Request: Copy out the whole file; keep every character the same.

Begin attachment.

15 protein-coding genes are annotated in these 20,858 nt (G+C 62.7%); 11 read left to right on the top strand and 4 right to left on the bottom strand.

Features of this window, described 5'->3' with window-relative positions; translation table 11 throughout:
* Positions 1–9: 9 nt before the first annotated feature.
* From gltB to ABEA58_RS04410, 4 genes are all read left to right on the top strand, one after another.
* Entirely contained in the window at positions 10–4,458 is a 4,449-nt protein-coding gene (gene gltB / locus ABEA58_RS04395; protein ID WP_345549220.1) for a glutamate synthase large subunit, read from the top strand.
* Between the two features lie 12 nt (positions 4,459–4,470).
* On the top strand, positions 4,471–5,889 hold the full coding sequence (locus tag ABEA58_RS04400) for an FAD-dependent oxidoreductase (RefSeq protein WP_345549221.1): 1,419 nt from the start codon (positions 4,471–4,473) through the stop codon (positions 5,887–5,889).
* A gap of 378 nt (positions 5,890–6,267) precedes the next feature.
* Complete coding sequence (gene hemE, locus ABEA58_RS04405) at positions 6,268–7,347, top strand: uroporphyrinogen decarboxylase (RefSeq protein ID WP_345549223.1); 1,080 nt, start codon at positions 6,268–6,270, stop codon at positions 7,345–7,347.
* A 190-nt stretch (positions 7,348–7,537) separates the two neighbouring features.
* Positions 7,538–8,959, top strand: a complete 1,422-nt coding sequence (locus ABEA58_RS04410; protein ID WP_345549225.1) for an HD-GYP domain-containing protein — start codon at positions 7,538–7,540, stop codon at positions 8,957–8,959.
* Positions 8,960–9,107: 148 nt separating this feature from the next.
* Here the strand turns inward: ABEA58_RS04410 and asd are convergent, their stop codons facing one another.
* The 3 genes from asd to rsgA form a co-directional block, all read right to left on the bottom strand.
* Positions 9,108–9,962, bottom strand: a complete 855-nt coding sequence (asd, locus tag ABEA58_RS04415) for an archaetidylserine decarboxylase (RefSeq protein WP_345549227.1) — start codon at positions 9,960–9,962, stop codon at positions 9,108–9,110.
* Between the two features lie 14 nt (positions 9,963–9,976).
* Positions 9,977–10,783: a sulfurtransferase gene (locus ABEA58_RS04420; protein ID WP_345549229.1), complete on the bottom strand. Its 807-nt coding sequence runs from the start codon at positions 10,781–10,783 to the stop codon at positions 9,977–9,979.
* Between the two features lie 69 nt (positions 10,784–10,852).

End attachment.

15 protein-coding genes are annotated in these 20,858 nt (G+C 62.7%); 11 read left to right on the top strand and 4 right to left on the bottom strand.

Features of this window, described 5'->3' with window-relative positions; translation table 11 throughout:
* Positions 1–9: 9 nt before the first annotated feature.
* From gltB to ABEA58_RS04410, 4 genes are all read left to right on the top strand, one after another.
* Entirely contained in the window at positions 10–4,458 is a 4,449-nt protein-coding gene (gene gltB / locus ABEA58_RS04395; protein ID WP_345549220.1) for a glutamate synthase large subunit, read from the top strand.
* Between the two features lie 12 nt (positions 4,459–4,470).
* On the top strand, positions 4,471–5,889 hold the full coding sequence (locus tag ABEA58_RS04400) for an FAD-dependent oxidoreductase (RefSeq protein WP_345549221.1): 1,419 nt from the start codon (positions 4,471–4,473) through the stop codon (positions 5,887–5,889).
* A gap of 378 nt (positions 5,890–6,267) precedes the next feature.
* Complete coding sequence (gene hemE, locus ABEA58_RS04405) at positions 6,268–7,347, top strand: uroporphyrinogen decarboxylase (RefSeq protein ID WP_345549223.1); 1,080 nt, start codon at positions 6,268–6,270, stop codon at positions 7,345–7,347.
* A 190-nt stretch (positions 7,348–7,537) separates the two neighbouring features.
* Positions 7,538–8,959, top strand: a complete 1,422-nt coding sequence (locus ABEA58_RS04410; protein ID WP_345549225.1) for an HD-GYP domain-containing protein — start codon at positions 7,538–7,540, stop codon at positions 8,957–8,959.
* Positions 8,960–9,107: 148 nt separating this feature from the next.
* Here the strand turns inward: ABEA58_RS04410 and asd are convergent, their stop codons facing one another.
* The 3 genes from asd to rsgA form a co-directional block, all read right to left on the bottom strand.
* Positions 9,108–9,962, bottom strand: a complete 855-nt coding sequence (asd, locus tag ABEA58_RS04415) for an archaetidylserine decarboxylase (RefSeq protein WP_345549227.1) — start codon at positions 9,960–9,962, stop codon at positions 9,108–9,110.
* Between the two features lie 14 nt (positions 9,963–9,976).
* Positions 9,977–10,783: a sulfurtransferase gene (locus ABEA58_RS04420; protein ID WP_345549229.1), complete on the bottom strand. Its 807-nt coding sequence runs from the start codon at positions 10,781–10,783 to the stop codon at positions 9,977–9,979.
* Between the two features lie 69 nt (positions 10,784–10,852).